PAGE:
What about all the bad tests out there?
Now, let’s get back to the assumption that a test does reflect a curriculum/blueprints. There are, most certainly, plenty of cases where an assessment is not designed or built well. That’s an entirely different problem, and is an entirely valid concern. I have seen a number of these in my career. This danger why we have international standards on assessments, like AERA/APA/NCME and NCCA. These provide guidelines on how a test should be build, sort of like how you need to build a house according to building code and not just throwing up some walls and a roof.
For example, there is nothing that is stopping me from identifying a career that has a lot of people looking to gain an edge over one another to get a better job… then buying a textbook, writing 50 questions in my basement, and throwing it up on a nice-looking website to sell as a professional certification. I might sell it for $395, and if I get just 100 people to sign up, I’ve made $39,500!!!! This violates just about every NCCA guideline, though. If I wanted to get a stamp of approval that my certification was legit – as well as making it legally defensible – I would need to follow the NCCA guidelines.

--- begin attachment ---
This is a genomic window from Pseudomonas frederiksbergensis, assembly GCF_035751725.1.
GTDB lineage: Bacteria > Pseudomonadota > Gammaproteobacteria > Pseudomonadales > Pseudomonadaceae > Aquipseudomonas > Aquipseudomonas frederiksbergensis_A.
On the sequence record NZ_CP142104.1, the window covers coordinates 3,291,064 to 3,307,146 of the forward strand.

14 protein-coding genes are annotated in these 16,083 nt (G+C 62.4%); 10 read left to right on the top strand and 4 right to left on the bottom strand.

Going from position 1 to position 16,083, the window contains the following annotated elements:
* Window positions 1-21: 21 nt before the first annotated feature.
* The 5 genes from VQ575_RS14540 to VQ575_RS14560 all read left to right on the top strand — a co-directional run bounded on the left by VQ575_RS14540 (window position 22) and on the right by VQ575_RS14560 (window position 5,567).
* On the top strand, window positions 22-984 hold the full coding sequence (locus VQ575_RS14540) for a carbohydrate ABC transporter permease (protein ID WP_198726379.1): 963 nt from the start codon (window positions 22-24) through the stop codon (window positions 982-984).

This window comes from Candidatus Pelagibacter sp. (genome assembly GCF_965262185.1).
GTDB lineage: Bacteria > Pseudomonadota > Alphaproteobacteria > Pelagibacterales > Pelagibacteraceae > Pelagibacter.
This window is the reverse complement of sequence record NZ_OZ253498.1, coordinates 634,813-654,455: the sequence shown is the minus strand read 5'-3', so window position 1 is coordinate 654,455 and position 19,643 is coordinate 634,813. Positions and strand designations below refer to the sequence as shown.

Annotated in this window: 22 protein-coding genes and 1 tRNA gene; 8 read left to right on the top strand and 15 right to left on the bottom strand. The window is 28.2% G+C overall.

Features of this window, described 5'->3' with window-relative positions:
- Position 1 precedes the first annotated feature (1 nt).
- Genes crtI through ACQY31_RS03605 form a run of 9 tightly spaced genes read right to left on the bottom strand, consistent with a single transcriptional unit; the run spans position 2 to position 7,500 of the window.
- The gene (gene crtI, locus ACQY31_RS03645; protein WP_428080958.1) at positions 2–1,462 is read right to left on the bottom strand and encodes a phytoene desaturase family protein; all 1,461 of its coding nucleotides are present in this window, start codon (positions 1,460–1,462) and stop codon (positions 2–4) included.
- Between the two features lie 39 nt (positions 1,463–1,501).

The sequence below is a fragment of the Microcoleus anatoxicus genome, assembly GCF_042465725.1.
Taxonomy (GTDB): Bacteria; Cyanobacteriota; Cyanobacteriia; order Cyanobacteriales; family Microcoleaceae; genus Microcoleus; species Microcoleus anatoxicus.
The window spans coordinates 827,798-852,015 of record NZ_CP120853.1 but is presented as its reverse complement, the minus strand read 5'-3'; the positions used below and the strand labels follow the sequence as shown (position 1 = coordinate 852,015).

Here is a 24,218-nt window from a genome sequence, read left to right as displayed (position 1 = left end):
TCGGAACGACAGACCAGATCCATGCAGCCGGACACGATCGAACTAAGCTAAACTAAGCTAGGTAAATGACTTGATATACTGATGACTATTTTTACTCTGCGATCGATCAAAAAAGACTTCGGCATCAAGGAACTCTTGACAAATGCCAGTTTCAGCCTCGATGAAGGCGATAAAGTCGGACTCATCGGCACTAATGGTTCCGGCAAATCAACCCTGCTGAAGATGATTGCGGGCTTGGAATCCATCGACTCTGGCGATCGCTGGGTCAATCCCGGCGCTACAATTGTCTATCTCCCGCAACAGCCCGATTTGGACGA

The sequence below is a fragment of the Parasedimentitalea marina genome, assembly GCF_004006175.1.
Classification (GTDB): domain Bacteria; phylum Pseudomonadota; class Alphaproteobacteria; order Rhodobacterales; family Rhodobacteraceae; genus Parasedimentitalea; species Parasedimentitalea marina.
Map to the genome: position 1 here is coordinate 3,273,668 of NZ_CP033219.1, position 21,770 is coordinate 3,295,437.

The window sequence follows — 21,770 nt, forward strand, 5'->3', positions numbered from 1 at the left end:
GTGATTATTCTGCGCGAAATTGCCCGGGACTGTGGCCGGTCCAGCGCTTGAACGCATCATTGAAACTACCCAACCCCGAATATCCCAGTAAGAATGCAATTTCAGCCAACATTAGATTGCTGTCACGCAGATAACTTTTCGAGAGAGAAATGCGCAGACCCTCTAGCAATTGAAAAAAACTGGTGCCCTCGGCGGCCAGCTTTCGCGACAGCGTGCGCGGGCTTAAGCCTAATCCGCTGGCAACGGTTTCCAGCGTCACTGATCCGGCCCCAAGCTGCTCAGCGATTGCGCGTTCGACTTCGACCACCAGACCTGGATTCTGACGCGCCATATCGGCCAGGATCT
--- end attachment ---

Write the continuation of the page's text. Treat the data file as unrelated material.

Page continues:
My point here is that there are definitely bad tests out there, just like there are millions of other bad products in the world. It’s a matter of caveat emptor. But just because you had some cheap furniture on college that broke right away, doesn’t mean you swear off on all furniture. You stay away from bad furniture.